The double Oscar-winning actress had a long history of ill health and was being treated for symptoms of congestive heart failure. The actress’ past health setbacks included a fall from a horse during one of her early film shoots, bouts with pneumonia and skin cancer, a tracheotomy, treatment for alcohol and painkiller addictions, and lung, hip, brain and heart surgeries. She has had anywhere from 30 to 40 surgeries, according to biographers.
Dame Elizabeth’s most famous films included National Velvet, Cleopatra and Who’s Afraid of Virginia Woolf?
She was equally well-known for her glamour and film partnership with Richard Burton, one of seven husbands.
Her colourful private life, screen success and Aids charity work ensured she was never far from the spotlight since finding fame at the age of 12. The peak of her film career came in the 1950s and 1960s, with four Oscar nominations in a row from 1958 to 1961.
She lost out in her first three attempts – for Raintree County, Cat on a Hot Tin Roof and Suddenly, Last Summer – but triumphed at her fourth attempt with Butterfield 8. Her second Oscar came in 1967 for Who’s Afraid of Virginia Woolf?, one of 12 films with Burton.
She met the actor while filming 1963’s Cleopatra – which became notorious as one of the most expensive films of all time, but which also sparked one of Hollywood’s greatest romances.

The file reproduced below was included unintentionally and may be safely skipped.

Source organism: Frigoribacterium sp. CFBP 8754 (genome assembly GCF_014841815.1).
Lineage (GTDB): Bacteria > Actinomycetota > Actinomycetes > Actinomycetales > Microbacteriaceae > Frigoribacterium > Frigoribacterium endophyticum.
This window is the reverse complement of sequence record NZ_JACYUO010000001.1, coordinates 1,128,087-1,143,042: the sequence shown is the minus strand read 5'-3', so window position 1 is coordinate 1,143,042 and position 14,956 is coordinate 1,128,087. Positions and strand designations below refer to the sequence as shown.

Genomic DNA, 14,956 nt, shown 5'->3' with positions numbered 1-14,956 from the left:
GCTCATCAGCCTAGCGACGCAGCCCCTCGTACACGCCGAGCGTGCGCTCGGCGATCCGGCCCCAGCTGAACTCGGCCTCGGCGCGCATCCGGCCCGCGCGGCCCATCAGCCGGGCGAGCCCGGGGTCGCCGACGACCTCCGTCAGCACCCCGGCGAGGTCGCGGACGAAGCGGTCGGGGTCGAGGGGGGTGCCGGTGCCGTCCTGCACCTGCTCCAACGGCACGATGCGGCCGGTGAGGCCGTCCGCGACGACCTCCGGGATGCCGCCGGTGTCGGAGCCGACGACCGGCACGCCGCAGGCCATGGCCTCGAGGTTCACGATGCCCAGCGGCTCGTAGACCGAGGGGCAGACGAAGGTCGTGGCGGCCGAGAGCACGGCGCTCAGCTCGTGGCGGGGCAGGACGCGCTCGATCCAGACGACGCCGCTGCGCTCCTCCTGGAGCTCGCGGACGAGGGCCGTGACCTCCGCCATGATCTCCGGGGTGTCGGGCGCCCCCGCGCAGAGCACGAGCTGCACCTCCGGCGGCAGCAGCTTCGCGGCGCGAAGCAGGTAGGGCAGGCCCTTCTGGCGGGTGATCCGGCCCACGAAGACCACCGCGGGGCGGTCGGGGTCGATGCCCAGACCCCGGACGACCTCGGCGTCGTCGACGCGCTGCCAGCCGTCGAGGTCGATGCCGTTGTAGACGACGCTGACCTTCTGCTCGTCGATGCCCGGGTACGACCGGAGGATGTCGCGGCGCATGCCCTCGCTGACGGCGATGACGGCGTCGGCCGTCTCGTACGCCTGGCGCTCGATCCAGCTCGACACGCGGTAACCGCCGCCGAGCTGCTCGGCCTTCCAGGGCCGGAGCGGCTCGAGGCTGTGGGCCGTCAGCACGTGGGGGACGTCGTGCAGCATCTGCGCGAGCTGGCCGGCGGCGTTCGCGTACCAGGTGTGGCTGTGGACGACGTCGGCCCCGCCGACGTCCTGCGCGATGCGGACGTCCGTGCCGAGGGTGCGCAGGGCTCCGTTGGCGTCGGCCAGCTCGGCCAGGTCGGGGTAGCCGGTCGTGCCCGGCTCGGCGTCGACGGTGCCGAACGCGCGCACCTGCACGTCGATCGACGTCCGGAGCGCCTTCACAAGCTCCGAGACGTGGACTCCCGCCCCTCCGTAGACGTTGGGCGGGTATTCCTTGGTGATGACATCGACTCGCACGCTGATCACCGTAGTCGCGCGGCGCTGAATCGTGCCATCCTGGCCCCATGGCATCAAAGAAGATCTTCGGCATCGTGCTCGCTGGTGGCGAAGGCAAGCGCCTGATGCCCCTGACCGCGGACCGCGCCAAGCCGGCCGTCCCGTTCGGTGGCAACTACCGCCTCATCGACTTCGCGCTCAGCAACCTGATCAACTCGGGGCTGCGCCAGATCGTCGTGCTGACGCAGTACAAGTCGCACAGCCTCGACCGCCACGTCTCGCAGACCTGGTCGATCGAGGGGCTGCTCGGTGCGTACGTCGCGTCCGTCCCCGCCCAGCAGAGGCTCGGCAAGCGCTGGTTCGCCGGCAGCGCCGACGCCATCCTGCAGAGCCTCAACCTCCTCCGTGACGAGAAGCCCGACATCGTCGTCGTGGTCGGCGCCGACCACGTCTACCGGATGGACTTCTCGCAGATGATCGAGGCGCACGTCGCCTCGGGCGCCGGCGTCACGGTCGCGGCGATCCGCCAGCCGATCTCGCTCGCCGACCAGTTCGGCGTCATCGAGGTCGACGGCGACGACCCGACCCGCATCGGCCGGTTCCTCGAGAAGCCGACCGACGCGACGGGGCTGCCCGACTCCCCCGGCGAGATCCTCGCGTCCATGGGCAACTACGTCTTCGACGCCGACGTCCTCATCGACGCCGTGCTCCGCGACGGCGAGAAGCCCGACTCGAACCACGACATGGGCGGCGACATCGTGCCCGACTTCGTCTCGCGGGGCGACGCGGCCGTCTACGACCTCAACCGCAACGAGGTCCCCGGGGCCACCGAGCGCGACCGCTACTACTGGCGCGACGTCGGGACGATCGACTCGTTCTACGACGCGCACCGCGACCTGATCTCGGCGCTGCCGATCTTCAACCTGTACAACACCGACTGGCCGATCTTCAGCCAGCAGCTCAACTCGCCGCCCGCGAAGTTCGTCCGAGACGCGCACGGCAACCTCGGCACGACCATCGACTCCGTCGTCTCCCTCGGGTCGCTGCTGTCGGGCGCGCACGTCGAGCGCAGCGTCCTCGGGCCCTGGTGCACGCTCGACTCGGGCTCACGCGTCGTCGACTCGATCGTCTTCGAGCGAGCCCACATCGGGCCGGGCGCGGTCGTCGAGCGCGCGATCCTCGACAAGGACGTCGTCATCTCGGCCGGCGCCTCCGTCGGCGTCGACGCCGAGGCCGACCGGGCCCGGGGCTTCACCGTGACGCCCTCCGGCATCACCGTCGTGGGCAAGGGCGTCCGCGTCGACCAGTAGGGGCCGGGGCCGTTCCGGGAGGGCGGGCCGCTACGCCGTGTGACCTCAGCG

“My Mother was an extraordinary woman who lived life to the fullest, with great passion, humor, and love,” said her son, Michael Wilding, in a statement. “Though her loss is devastating to those of us who held her so close and so dear, we will always be inspired by her enduring contribution to our world. Her remarkable body of work in film, her ongoing success as a businesswoman, and her brave and relentless advocacy in the fight against HIV/AIDS, all make us all incredibly proud of what she accomplished. We know, quite simply, that the world is a better place for Mom having lived in it. Her legacy will never fade, her spirit will always be with us, and her love will live forever in our hearts.”
Graham Spicer is a writer, director and photographer in Milan, blogging (under the name ‘Gramilano’) about dance, opera, music and photography for people “who are a bit like me and like some of the things I like”. He was a regular columnist for Opera Now magazine and wrote for the BBC until transferring to Italy.
His scribblings have appeared in various publications from Woman’s Weekly to Gay Times, and he wrote the ‘Danza in Italia’ column for Dancing Times magazine.